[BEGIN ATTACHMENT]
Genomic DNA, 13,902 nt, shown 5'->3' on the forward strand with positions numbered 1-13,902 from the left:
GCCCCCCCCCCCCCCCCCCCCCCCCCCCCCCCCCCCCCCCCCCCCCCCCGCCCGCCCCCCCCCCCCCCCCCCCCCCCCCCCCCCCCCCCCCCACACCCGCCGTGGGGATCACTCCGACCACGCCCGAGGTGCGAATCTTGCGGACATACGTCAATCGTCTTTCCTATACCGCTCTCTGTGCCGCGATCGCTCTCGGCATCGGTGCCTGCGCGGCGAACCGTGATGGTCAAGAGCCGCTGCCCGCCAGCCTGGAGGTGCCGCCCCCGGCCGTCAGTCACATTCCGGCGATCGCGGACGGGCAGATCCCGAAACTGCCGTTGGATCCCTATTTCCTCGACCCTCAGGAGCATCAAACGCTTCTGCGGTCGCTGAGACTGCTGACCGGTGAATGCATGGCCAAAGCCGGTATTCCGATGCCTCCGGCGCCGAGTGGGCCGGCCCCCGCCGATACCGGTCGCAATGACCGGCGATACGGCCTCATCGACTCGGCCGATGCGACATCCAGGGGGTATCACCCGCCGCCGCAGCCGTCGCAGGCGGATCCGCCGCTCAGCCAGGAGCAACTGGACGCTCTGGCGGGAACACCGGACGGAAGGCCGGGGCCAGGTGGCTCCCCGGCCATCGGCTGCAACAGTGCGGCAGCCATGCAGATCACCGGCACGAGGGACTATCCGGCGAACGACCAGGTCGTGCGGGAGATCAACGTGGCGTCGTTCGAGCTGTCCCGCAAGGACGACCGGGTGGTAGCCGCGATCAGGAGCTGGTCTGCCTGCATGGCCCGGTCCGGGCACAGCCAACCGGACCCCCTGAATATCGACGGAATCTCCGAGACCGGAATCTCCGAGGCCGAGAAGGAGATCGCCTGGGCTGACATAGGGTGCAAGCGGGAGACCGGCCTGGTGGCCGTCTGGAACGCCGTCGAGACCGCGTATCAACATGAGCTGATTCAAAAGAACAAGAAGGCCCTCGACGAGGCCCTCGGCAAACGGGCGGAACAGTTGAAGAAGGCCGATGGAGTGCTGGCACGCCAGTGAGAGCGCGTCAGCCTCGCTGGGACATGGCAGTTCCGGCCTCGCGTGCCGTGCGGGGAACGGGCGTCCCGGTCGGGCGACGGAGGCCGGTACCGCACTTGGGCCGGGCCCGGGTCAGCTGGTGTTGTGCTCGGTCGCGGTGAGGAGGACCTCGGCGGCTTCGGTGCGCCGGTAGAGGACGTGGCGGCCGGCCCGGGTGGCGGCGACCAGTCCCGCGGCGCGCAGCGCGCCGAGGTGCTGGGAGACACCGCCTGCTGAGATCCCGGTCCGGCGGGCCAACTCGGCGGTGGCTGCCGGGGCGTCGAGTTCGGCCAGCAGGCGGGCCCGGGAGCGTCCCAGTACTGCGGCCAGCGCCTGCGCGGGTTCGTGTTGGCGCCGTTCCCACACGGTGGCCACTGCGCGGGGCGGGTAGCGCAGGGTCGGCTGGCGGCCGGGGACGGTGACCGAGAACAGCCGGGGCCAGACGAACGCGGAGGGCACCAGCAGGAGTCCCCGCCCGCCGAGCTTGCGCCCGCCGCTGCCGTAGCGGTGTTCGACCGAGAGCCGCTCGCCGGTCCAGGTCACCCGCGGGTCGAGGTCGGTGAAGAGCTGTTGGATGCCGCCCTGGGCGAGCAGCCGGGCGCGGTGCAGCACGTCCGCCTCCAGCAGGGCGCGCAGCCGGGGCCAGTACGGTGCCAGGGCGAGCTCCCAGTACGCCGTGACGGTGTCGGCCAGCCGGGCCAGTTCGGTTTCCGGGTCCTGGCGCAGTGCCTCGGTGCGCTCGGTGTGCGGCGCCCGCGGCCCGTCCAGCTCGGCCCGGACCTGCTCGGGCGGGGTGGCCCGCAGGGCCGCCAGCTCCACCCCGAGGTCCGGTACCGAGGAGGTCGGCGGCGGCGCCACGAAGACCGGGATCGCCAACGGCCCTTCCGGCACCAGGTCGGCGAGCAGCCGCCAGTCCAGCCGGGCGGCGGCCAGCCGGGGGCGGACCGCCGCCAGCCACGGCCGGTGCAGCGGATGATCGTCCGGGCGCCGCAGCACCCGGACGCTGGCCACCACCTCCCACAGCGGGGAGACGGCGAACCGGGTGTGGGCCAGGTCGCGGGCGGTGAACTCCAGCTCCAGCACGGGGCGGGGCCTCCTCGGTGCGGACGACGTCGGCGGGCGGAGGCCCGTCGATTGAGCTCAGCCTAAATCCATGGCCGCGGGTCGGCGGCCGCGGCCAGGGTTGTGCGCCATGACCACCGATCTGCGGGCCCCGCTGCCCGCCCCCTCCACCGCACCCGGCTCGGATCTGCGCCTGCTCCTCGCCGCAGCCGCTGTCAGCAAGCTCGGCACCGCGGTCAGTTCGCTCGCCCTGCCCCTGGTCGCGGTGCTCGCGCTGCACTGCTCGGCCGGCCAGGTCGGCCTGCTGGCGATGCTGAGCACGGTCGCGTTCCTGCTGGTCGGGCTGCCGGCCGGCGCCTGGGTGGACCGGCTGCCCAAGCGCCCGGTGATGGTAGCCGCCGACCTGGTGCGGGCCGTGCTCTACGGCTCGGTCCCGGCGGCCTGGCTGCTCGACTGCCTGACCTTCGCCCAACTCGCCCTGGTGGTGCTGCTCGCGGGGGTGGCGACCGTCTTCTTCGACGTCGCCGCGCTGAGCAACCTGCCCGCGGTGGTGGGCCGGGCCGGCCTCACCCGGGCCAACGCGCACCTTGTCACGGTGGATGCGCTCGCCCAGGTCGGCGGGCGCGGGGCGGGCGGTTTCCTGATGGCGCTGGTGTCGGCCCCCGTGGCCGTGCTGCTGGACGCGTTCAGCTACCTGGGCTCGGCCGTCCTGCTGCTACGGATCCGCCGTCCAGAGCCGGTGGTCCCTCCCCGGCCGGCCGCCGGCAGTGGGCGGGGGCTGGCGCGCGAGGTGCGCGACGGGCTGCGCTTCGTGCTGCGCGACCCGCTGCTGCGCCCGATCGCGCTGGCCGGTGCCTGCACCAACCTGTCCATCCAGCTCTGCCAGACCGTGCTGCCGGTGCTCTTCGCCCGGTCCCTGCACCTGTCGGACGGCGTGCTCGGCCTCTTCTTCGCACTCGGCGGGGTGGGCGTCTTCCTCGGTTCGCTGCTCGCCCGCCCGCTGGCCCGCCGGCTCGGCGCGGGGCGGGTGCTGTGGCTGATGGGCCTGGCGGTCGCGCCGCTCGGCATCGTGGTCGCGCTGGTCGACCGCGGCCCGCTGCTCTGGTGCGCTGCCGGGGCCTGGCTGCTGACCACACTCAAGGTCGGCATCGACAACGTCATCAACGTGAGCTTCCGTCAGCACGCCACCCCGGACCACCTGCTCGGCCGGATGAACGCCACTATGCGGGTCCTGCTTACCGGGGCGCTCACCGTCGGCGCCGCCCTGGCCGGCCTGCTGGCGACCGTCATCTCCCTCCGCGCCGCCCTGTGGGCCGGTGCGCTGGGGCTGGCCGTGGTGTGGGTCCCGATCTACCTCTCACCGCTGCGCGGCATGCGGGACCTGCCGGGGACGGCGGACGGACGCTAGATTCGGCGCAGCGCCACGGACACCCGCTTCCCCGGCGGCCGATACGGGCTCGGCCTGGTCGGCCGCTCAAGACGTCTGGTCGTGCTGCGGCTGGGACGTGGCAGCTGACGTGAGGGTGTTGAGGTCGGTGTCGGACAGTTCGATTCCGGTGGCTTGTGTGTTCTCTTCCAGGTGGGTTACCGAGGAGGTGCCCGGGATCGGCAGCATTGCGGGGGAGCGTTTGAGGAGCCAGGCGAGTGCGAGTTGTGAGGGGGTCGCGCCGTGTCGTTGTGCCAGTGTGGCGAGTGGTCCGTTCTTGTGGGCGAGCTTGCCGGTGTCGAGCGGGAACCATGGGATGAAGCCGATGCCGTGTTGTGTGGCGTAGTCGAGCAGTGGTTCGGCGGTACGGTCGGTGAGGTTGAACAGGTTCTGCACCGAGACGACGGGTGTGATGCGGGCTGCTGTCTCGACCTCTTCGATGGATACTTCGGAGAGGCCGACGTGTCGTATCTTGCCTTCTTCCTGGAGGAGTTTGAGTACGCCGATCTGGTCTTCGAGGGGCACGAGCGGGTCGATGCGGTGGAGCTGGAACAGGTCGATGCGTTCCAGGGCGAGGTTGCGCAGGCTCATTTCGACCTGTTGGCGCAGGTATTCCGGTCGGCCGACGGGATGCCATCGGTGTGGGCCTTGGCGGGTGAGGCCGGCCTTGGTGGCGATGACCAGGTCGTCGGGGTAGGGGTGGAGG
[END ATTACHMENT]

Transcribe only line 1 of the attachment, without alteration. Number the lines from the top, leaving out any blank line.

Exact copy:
Genomic DNA, 13,902 nt, shown 5'->3' on the forward strand with positions numbered 1-13,902 from the left: